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Islamic State opponents are six times greater than its supporters on Twitter

The study showed that near the end of its reporting period (spring 2015), the number of ISIS supporters active on Twitter decreased while the number of opponents increased

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ISIS group members with their flag. Image source: Wikimedia Commons
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  • The researchers used a variety of methods to analyse 23 million tweets posted by 771,327 users from July 2014 to April 2015
  • Like no terrorist organisation before, IS has used Twitter and other social media channels to broadcast its message, inspire followers and recruit new fighters
  • The findings present an opportunity to leverage the strength of the IS opponents to counter the IS message on Twitter

New York, August 18, 2016: On Twitter, opponents of the Islamic State (IS) are six times greater in number than ISIS supporters, but those sympathetic to the group are more active on the social media platform, a new study says.

Like no terrorist organisation before, IS has used Twitter and other social media channels to broadcast its message, inspire followers and recruit new fighters. Apart from that, it shoots the videos of the destruction of buildings or the torture they inflict upon people to create an atmosphere of terror among masses in general.

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The findings present an opportunity to leverage the strength of the IS opponents to counter the IS message on Twitter.

“Organisations such as the US military and the State Department looking to counter-message ISIS on Twitter should tailor messages and target them to specific communities,” Elizabeth Bodine-Baron, study’s lead author and an engineer at RAND Corporation, an American nonprofit research organisation, said in a statement.

The researchers used a variety of methods to analyse 23 million tweets posted by 771,327 users from July 2014 to April 2015.

The findings allowed researchers to identify more than 20,000 distinct user communities and group those into four major meta-communities that characterise the conversation about IS on Twitter.

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Those four meta-communities include: Shia, Sunni, Syrian mujahideen (opposed to the leadership of Bashar al-Assad in Syria with mixed attitudes toward ISIS) and ISIS supporters

Though fragmented, the patterns of connection between the communities opposed to ISIS suggest inroads for the influence that the US government’s social media strategy should explore in order to weaken the ISIS Twitter propaganda and online recruitment, according to researchers.

The researchers used different network analysis tools and algorithms to identify and characterise the conversation on Twitter about ISIS. For example, researchers found that they could separate supporters from opponents using a simple method: ISIS supporters typically refer to the organisation in Arabic as the “Islamic State,” whereas opponents typically use the disrespectful Arabic acronym “Daesh.”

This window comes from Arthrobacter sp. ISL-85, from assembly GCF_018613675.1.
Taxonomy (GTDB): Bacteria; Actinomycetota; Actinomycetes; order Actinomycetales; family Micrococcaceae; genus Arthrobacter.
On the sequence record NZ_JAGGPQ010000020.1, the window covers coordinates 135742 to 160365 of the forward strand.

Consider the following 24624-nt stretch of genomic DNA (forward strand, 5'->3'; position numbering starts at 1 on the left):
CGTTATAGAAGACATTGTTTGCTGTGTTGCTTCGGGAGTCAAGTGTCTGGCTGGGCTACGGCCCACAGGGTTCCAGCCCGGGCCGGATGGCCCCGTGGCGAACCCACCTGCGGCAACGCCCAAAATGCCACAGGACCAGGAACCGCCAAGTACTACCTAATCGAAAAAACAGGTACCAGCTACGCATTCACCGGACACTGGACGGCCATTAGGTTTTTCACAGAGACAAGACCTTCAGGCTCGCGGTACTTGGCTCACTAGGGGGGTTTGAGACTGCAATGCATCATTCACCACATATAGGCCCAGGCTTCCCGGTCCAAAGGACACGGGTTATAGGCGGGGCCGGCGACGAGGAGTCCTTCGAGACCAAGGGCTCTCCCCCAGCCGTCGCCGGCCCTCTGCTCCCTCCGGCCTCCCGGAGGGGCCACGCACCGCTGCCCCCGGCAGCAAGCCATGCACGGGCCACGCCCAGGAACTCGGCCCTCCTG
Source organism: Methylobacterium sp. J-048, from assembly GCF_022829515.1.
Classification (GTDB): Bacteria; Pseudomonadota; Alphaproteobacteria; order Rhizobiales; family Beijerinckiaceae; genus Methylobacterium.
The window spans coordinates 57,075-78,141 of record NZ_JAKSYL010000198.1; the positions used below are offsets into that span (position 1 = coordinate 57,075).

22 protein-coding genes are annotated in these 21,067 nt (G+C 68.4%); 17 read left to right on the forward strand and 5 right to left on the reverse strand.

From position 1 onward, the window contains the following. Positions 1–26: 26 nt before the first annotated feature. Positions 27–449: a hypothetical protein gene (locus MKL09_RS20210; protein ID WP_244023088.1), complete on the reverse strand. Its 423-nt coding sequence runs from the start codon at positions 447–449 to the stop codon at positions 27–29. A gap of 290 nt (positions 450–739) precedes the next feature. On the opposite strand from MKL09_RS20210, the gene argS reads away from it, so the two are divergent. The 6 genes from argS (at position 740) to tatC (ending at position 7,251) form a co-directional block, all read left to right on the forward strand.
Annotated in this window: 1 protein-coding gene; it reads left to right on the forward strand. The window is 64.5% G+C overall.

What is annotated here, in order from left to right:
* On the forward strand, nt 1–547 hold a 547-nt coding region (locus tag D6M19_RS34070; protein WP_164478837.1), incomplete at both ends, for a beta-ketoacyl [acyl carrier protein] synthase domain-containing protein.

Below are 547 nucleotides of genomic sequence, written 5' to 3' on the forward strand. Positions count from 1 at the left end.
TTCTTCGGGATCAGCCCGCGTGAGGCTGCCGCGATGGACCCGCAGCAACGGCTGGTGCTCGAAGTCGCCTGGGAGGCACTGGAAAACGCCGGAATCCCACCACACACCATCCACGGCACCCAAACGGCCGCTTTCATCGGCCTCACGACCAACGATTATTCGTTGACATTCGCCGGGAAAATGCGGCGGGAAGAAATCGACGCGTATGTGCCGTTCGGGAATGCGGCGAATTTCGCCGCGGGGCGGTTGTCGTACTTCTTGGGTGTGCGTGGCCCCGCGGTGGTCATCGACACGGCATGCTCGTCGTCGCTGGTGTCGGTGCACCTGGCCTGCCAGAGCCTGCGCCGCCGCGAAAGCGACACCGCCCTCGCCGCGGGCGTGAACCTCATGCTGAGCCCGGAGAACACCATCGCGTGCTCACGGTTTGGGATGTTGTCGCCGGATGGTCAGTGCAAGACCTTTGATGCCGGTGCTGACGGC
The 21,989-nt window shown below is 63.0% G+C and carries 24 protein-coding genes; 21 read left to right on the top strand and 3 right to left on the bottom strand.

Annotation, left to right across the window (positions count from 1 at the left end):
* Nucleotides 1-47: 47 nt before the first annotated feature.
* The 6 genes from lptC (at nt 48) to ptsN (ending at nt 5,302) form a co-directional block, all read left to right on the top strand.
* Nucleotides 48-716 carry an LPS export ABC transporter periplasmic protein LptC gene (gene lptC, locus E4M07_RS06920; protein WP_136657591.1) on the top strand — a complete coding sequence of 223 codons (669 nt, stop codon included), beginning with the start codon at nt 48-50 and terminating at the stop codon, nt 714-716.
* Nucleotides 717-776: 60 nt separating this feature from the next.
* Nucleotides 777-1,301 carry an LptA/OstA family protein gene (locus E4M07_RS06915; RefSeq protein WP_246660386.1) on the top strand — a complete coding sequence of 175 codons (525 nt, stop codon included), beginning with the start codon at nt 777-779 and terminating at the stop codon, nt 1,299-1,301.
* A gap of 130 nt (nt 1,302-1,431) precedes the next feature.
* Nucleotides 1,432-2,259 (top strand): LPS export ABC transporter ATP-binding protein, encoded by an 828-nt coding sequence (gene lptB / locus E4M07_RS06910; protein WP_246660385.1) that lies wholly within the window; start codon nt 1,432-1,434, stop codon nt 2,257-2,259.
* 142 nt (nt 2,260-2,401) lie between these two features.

Bashar al Assad. Image source: Wikimedia Commons
Bashar al Assad. Image source: Wikimedia Commons

They say the method can continue to be used to gauge the worldwide activity of supporters and opponents of ISIS.

The study showed that near the end of its reporting period (spring 2015), the number of ISIS supporters active on Twitter decreased while the number of opponents increased.

This change coincided with Twitter’s campaign to suspend the accounts of IS supporters.

Researchers also found that ISIS atrocities such as the burning of the body of a Jordanian pilot sparked a huge upsurge in anti-IS tweets. (IANS)

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Twitter CEO Counters the Criticism From The New York Times

Picking out a quote where Haberman said people were tweeting more and she felt she had to check in more frequently lest she miss something, the CEO said this is why the "show me the best tweets first" feature exists, a feature that is hated by many users.

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Throughout his thread, Dorsey brings up "identifying credibility" a couple of times. Pixabay

Twitter CEO Jack Dorsey hit back at Maggie Haberman — a New York Times journalist — who wrote about her break from the app, explaining why it has become an unbearable experience for her and others.

In Haberman’s Friday’s tweet, she describes how Twitter has gotten worse and worse in many regards over the years, developing into an unreliable source filled with toxic interactions and bitter criticism, Mashable reported on Saturday.

Replying to her on Saturday, Dorsey responded to specific points that Haberman made in a thread.

Picking out a quote where Haberman said people were tweeting more and she felt she had to check in more frequently lest she miss something, the CEO said this is why the “show me the best tweets first” feature exists, a feature that is hated by many users.

He then cherry-picked another part of Haberman’s piece that said, “Twitter is still an important source for news”, which the Twitter CEO of course agreed on, and then had a vaguely self-deprecating response to a quote in which Haberman said “Twitter is not a good platform to have meaningful discussions”.

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Throughout his thread, Dorsey brings up “identifying credibility” a couple of times, which may refer to changing how the verification system works so it’s not just for prominent names, people in media, and white supremacists, or maybe being more selective. (IANS)